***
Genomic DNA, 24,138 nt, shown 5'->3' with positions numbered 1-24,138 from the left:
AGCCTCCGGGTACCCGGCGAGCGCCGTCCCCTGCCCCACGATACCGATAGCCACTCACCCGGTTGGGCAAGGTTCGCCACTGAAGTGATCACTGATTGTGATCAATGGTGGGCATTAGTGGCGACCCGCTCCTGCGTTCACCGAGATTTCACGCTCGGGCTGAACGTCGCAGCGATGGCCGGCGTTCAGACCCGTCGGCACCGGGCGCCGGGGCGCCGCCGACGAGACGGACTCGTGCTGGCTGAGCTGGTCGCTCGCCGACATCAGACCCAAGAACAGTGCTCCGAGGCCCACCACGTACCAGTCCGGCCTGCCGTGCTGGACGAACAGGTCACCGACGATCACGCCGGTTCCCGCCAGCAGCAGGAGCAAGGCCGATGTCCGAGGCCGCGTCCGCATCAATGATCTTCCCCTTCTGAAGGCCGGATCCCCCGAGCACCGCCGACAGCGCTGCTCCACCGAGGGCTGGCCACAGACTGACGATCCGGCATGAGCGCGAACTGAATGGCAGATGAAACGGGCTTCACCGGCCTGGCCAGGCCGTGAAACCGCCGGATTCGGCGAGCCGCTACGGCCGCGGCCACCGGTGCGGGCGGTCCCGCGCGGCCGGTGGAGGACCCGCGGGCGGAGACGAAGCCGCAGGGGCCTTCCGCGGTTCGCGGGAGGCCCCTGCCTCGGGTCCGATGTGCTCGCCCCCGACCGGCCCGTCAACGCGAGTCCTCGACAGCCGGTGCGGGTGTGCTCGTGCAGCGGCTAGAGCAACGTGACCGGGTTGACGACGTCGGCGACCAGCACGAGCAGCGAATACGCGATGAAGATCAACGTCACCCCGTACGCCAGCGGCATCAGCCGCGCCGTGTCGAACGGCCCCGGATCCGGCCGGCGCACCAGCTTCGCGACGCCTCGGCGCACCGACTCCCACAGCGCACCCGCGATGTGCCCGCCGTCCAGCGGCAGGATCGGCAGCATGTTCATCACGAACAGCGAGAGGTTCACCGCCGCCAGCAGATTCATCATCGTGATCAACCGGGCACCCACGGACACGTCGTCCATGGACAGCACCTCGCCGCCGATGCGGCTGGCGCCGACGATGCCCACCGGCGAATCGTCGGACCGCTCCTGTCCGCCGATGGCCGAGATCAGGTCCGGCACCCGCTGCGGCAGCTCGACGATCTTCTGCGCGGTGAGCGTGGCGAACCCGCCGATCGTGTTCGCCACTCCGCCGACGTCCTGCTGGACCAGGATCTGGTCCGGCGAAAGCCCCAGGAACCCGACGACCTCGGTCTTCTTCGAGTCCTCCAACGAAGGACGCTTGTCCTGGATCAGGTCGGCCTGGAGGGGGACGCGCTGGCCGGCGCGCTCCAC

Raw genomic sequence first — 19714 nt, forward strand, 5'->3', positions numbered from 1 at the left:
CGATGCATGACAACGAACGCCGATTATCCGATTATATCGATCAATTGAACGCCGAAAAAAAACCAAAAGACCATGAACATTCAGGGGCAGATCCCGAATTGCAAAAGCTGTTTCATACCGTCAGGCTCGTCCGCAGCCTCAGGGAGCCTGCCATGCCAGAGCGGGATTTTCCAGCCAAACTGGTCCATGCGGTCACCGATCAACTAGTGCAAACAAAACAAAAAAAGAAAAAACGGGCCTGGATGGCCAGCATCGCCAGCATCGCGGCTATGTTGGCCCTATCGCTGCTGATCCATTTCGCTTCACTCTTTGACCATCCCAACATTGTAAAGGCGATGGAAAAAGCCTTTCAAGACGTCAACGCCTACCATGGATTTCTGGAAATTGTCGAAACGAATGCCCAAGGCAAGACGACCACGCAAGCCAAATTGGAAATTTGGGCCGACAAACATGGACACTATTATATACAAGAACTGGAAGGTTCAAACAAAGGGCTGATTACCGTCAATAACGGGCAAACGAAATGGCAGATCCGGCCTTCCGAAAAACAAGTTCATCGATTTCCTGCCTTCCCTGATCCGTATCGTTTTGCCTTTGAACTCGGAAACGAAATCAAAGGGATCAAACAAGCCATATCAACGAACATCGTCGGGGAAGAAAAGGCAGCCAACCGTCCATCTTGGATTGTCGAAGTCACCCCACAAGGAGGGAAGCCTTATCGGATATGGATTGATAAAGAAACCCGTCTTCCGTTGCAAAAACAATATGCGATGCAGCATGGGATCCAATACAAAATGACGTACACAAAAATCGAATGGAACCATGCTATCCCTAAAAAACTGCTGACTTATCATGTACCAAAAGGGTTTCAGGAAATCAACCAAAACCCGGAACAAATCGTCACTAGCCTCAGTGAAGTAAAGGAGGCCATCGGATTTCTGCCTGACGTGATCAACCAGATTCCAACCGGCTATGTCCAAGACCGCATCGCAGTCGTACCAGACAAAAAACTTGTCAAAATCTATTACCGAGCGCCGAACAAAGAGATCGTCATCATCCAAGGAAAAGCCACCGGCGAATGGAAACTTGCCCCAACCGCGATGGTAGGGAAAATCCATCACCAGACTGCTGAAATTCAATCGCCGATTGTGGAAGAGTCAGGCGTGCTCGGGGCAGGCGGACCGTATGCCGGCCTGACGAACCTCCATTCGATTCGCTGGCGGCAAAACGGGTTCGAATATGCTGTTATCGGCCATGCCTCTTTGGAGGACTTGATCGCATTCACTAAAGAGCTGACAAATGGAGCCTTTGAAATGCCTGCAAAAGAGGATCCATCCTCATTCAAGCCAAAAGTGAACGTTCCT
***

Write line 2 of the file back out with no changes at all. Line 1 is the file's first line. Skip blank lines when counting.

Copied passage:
AGCCTCCGGGTACCCGGCGAGCGCCGTCCCCTGCCCCACGATACCGATAGCCACTCACCCGGTTGGGCAAGGTTCGCCACTGAAGTGATCACTGATTGTGATCAATGGTGGGCATTAGTGGCGACCCGCTCCTGCGTTCACCGAGATTTCACGCTCGGGCTGAACGTCGCAGCGATGGCCGGCGTTCAGACCCGTCGGCACCGGGCGCCGGGGCGCCGCCGACGAGACGGACTCGTGCTGGCTGAGCTGGTCGCTCGCCGACATCAGACCCAAGAACAGTGCTCCGAGGCCCACCACGTACCAGTCCGGCCTGCCGTGCTGGACGAACAGGTCACCGACGATCACGCCGGTTCCCGCCAGCAGCAGGAGCAAGGCCGATGTCCGAGGCCGCGTCCGCATCAATGATCTTCCCCTTCTGAAGGCCGGATCCCCCGAGCACCGCCGACAGCGCTGCTCCACCGAGGGCTGGCCACAGACTGACGATCCGGCATGAGCGCGAACTGAATGGCAGATGAAACGGGCTTCACCGGCCTGGCCAGGCCGTGAAACCGCCGGATTCGGCGAGCCGCTACGGCCGCGGCCACCGGTGCGGGCGGTCCCGCGCGGCCGGTGGAGGACCCGCGGGCGGAGACGAAGCCGCAGGGGCCTTCCGCGGTTCGCGGGAGGCCCCTGCCTCGGGTCCGATGTGCTCGCCCCCGACCGGCCCGTCAACGCGAGTCCTCGACAGCCGGTGCGGGTGTGCTCGTGCAGCGGCTAGAGCAACGTGACCGGGTTGACGACGTCGGCGACCAGCACGAGCAGCGAATACGCGATGAAGATCAACGTCACCCCGTACGCCAGCGGCATCAGCCGCGCCGTGTCGAACGGCCCCGGATCCGGCCGGCGCACCAGCTTCGCGACGCCTCGGCGCACCGACTCCCACAGCGCACCCGCGATGTGCCCGCCGTCCAGCGGCAGGATCGGCAGCATGTTCATCACGAACAGCGAGAGGTTCACCGCCGCCAGCAGATTCATCATCGTGATCAACCGGGCACCCACGGACACGTCGTCCATGGACAGCACCTCGCCGCCGATGCGGCTGGCGCCGACGATGCCCACCGGCGAATCGTCGGACCGCTCCTGTCCGCCGATGGCCGAGATCAGGTCCGGCACCCGCTGCGGCAGCTCGACGATCTTCTGCGCGGTGAGCGTGGCGAACCCGCCGATCGTGTTCGCCACTCCGCCGACGTCCTGCTGGACCAGGATCTGGTCCGGCGAAAGCCCCAGGAACCCGACGACCTCGGTCTTCTTCGAGTCCTCCAACGAAGGACGCTTGTCCTGGATCAGGTCGGCCTGGAGGGGGACGCGCTGGCCGGCGCGCTCCAC